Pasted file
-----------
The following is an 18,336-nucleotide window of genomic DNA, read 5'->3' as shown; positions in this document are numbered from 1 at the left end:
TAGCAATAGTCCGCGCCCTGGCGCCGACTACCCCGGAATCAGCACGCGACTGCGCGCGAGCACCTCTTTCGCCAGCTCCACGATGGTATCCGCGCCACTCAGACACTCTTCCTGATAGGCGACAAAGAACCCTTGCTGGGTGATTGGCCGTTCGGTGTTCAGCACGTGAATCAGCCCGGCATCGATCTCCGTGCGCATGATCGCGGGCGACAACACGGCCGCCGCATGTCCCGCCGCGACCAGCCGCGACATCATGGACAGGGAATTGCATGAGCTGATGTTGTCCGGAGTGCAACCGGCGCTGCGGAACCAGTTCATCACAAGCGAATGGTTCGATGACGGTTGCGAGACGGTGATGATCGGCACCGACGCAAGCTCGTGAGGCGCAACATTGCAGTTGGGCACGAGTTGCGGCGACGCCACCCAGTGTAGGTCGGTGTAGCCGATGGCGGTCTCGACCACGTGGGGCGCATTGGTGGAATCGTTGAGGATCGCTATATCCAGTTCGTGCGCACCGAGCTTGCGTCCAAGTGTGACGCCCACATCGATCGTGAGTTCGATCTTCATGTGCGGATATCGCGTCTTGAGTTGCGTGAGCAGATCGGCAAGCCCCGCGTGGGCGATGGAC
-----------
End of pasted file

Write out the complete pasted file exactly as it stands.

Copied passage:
The following is an 18,336-nucleotide window of genomic DNA, read 5'->3' as shown; positions in this document are numbered from 1 at the left end:
TAGCAATAGTCCGCGCCCTGGCGCCGACTACCCCGGAATCAGCACGCGACTGCGCGCGAGCACCTCTTTCGCCAGCTCCACGATGGTATCCGCGCCACTCAGACACTCTTCCTGATAGGCGACAAAGAACCCTTGCTGGGTGATTGGCCGTTCGGTGTTCAGCACGTGAATCAGCCCGGCATCGATCTCCGTGCGCATGATCGCGGGCGACAACACGGCCGCCGCATGTCCCGCCGCGACCAGCCGCGACATCATGGACAGGGAATTGCATGAGCTGATGTTGTCCGGAGTGCAACCGGCGCTGCGGAACCAGTTCATCACAAGCGAATGGTTCGATGACGGTTGCGAGACGGTGATGATCGGCACCGACGCAAGCTCGTGAGGCGCAACATTGCAGTTGGGCACGAGTTGCGGCGACGCCACCCAGTGTAGGTCGGTGTAGCCGATGGCGGTCTCGACCACGTGGGGCGCATTGGTGGAATCGTTGAGGATCGCTATATCCAGTTCGTGCGCACCGAGCTTGCGTCCAAGTGTGACGCCCACATCGATCGTGAGTTCGATCTTCATGTGCGGATATCGCGTCTTGAGTTGCGTGAGCAGATCGGCAAGCCCCGCGTGGGCGATGGAC